Milo Clancey is a typical Robert Holmes character: slightly larger than life, garrulous, cranky and amusing. His ship, Liz 79, is as decrepit as the TARDIS (he has to bash it with a spanner to make it go), and the universe seems to be conspiring to ruin his breakfast. His presence lifts what is otherwise a fairly grim episode, and signals clearly that this is meant to be the Wild West in space. He’s dressed as a prospector, has a terrible American accent, and has a very Holmesian disrespect for authority and bureaucracy, taking the mickey out of ISC’s fancy ship, bashing government interference in the affairs of small businessmen, and criticising the waste of public money on the space beacons. He’d probably have voted Trump in 2016.
Clancey’s arrival distorts the shape of the story – which was previously set up as a fairly straight space drama. There are still elements of that here: Hermack going to Ta to meet Madeleine Issigri and chat about her argonite mining company is very Power Game. And it’s nice to see another woman in a position of power – the Troughton years are scoring surprisingly well on that score. Meanwhile, the Doctor, Zoe and Jamie have yet to enter the plot proper, but their scenes – trapped with a diminishing air supply aboard a fragment of the exploded beacon – are rather more subdued than usual. Troughton gets one funny line – ‘I’ve got a screwdriver!’ – but mostly it’s all quite grim. Having botched his plan, the Doctor can only look defeated and quietly berate himself as a silly idiot, before the three companions collapse, to die together as the air runs out.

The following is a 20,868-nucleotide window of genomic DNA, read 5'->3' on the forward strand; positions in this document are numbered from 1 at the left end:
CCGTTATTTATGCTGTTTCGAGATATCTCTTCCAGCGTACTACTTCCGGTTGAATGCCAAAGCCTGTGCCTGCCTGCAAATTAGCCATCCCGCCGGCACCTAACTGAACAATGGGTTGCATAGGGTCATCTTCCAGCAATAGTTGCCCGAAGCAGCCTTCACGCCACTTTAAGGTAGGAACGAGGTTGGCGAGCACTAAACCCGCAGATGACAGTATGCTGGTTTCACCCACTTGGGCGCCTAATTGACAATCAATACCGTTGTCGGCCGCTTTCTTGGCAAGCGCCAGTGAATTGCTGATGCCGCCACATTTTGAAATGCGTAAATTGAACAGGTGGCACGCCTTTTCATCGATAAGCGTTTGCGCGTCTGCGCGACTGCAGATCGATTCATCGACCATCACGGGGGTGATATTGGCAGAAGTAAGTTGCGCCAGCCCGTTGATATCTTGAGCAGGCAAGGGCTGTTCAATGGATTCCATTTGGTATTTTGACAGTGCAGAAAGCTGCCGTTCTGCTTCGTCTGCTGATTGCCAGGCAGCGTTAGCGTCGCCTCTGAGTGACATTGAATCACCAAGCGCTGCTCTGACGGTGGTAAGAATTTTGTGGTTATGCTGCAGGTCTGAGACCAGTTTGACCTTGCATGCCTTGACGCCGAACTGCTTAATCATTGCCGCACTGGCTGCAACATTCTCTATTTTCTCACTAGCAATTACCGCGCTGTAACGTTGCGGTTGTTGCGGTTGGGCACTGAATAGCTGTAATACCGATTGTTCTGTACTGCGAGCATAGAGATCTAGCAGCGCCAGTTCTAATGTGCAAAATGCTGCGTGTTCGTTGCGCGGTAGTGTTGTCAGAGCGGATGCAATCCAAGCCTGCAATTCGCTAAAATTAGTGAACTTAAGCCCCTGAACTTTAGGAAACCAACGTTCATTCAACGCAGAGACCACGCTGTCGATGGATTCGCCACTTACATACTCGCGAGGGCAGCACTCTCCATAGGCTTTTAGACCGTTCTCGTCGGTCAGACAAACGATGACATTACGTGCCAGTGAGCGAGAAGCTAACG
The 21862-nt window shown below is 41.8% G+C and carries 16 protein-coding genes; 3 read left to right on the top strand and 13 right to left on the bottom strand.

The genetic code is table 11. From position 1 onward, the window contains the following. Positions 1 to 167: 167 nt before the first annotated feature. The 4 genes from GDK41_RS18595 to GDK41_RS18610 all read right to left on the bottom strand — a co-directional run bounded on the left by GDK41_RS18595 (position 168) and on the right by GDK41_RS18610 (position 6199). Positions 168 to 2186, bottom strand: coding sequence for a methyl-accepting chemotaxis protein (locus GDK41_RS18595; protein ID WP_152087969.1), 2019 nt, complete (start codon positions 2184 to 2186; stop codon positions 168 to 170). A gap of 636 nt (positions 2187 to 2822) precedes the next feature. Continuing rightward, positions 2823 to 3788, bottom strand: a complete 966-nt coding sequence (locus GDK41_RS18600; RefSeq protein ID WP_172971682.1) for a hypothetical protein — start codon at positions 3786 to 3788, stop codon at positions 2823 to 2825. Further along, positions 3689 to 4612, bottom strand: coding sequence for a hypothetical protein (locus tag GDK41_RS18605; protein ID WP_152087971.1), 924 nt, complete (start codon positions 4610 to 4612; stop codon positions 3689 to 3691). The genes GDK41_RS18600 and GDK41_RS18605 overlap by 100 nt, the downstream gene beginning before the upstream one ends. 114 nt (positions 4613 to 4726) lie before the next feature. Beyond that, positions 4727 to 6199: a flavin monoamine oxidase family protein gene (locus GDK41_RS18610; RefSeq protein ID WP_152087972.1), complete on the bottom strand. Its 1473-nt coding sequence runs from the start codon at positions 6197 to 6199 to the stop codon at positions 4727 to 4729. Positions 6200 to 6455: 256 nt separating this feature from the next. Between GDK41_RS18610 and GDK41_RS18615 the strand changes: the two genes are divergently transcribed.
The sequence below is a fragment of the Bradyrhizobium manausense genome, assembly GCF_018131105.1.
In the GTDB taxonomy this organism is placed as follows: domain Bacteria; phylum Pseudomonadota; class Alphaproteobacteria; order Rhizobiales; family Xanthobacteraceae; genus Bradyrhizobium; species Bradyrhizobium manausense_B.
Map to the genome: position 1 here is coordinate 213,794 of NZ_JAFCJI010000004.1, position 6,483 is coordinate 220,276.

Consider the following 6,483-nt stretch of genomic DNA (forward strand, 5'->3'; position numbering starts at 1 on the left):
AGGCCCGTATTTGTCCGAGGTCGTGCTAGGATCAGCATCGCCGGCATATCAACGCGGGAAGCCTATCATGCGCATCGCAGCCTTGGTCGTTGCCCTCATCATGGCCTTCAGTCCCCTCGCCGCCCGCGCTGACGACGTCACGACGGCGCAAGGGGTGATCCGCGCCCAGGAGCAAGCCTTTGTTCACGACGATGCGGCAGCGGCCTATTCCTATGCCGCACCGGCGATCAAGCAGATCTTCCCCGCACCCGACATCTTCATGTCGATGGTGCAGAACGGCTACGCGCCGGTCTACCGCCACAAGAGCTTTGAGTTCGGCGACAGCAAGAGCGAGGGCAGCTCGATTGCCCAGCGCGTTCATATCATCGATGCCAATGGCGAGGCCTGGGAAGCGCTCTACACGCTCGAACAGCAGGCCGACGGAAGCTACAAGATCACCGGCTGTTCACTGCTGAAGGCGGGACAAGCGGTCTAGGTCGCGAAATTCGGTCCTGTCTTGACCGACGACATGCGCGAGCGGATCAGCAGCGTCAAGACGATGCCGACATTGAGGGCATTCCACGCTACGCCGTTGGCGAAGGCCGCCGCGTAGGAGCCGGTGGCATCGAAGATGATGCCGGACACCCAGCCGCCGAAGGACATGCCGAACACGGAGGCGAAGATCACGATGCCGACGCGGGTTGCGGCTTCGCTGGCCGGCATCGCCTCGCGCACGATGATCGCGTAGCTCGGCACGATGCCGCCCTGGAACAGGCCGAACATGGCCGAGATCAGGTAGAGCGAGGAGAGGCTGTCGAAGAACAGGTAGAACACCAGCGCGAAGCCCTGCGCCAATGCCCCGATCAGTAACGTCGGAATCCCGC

The only thing that isn’t grim is the costume design, which continues to be both courageous and outrageous. Madeleine and her female staff have metal hairdos, presumably the futuristic version of periwigs, and Warne wears what looks like a repurposed Ice Lord helmet. If he were around to see them the Doctor would surely be declaring he’d like a hat like that. However, Troughton’s looking as dishevelled as in his first story – a massive hole in the right knee of his trousers, and his coat falling to bits, he really has started to look like a cosmic hobo. Which puts him firmly in the same camp as Clancey, who looks equally shabby. Though they’ve yet to meet, their attitudes to authority and fashion suggest they’ll be firm allies.
Next episode: “The Space Pirates” – Episode Three